require passports (e.g. hotel check-in, police inquiries). Carry the proper
identity documents or a certified copy of your passport and visa with you, and
cooperate with authorities if they stop you for questioning. The U.S. Embassy
may assist you with making a certified copy (the fee for this service is
US$50). Carry at least two photocopies of your passport’s photo page: one on
your person and another placed in a safe location.
If police detain or harass you,
contact the American Citizen Services unit (ACS) at the U.S. Embassy. Do not
act upon police requests, whether in civilian dress or in uniform, if they have
no official identification. Do not get into cars with anyone you do not know,
even if the person claims to be a police officer.
The local emergency number is 102.
However, operators are likely to speak only Russian or Kyrgyz. Download the
State Department’s Crime Victims Assistance brochure.
The MVD is the central law
enforcement body. The Traffic Police (GAI) is the MVD entity responsible for
the regulation of traffic and investigating traffic accidents. The MVD is
essentially a national police agency in charge of investigation of all types of
crimes, to include drug control function and combating violent extremism.
The State Committee for National
Security (GKNB) is Kyrgyzstan’s main federal security agency with broad
functions akin to those of an intelligence gathering and a law enforcement
agency, specializing in counterintelligence and counterterrorism activities.
The GKNB combines functions and powers similar to those exercised by the U.S.
Federal Bureau of Investigation, Department of Homeland Security, and National
Find contact information for
available medical services and available air ambulance services on the U.S. Embassy
Medical care is often inadequate.
There is a shortage of basic medical supplies. Health care resources are
limited and often below U.S. standards. Doctors and medical industry staff
rarely speak English, and prices for treatment are not fixed. Use a translator
or Russian/Kyrgyz speaking friend or family member to assist with medical
treatment. U.S. citizens often travel outside of Kyrgyzstan for medical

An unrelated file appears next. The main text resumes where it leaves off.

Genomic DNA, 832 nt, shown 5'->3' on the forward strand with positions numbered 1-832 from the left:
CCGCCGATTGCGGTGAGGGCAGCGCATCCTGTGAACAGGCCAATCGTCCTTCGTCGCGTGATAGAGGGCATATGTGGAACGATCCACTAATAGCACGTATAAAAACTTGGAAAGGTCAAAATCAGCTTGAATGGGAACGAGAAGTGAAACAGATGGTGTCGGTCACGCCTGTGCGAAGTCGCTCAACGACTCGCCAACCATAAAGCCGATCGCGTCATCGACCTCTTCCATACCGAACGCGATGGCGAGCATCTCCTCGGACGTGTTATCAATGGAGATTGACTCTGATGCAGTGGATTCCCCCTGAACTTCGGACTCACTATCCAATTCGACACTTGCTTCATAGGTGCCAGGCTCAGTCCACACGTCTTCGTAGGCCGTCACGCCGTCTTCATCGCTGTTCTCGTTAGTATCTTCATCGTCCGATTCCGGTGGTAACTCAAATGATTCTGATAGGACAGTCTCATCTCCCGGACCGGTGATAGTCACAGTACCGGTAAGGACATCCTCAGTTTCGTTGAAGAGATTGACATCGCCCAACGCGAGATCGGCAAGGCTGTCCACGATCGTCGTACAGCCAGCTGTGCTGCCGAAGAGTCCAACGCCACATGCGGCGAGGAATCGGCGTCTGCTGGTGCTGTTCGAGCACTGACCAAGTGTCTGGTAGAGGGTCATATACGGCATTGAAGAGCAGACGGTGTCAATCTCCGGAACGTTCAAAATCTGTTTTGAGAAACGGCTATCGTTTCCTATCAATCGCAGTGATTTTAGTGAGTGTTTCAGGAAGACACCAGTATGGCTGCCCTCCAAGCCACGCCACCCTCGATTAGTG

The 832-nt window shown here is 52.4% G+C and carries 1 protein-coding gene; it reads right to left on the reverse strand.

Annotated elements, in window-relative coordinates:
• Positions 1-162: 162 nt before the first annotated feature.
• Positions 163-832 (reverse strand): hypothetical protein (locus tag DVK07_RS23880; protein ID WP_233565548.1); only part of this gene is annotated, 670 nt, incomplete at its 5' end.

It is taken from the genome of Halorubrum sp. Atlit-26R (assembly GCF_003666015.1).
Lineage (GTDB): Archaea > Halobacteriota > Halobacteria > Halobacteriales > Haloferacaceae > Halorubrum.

treatment, including most routine procedures.
Call 103 for
the Bishkek City Ambulance or 151 for commercial
ambulance service. Operators have limited to no English language ability, and
will likely only understand Russian or Kyrgyz.
Access a list of ambulance
services, clinics, hospitals, dentists and pharmacies on the Embassy website.
Doctors and hospitals often expect
cash payment for health
services prior to dispensing medication or providing treatment. Check what your health insurance plan covers when you
are outside of the U.S. Purchase medical evacuation (medevac) insurance
before traveling to Kyrgyzstan. The U.S. Department of State strongly
recommends purchasing international health insurance before traveling
internationally. Review the State Departments webpage on insurance
The level of air
pollution in Bishkek is very high, occasionally exceeding maximum allowable
concentrations several times over, especially in the city center.
Food sanitation can be a problem.
Travelers in the countryside should drink bottled water and avoid tap water. Refer
to OSAC’s report, I’m Drinking What in My Water?
The CDC offers additional
information on vaccines and health guidance for Kyrgyzstan.
OSAC Country Council Information
The Bishkek Country Council meets quarterly. Interested
private-sector security managers should contact OSAC’s South &
Central Asia team with any questions.
U.S. Embassy Contact Information
U.S. Embassy Bishkek: 171 Prospect
Mira, Bishkek 720016
Hours of Operation: 0830-1700
Emergency After-Hours: +996-312-597-733
Before you travel, consider the
Department Traveler’s Checklist
Smart Traveler Enrollment Program (STEP)
State Department Kyrgyzstan
Country Information Sheet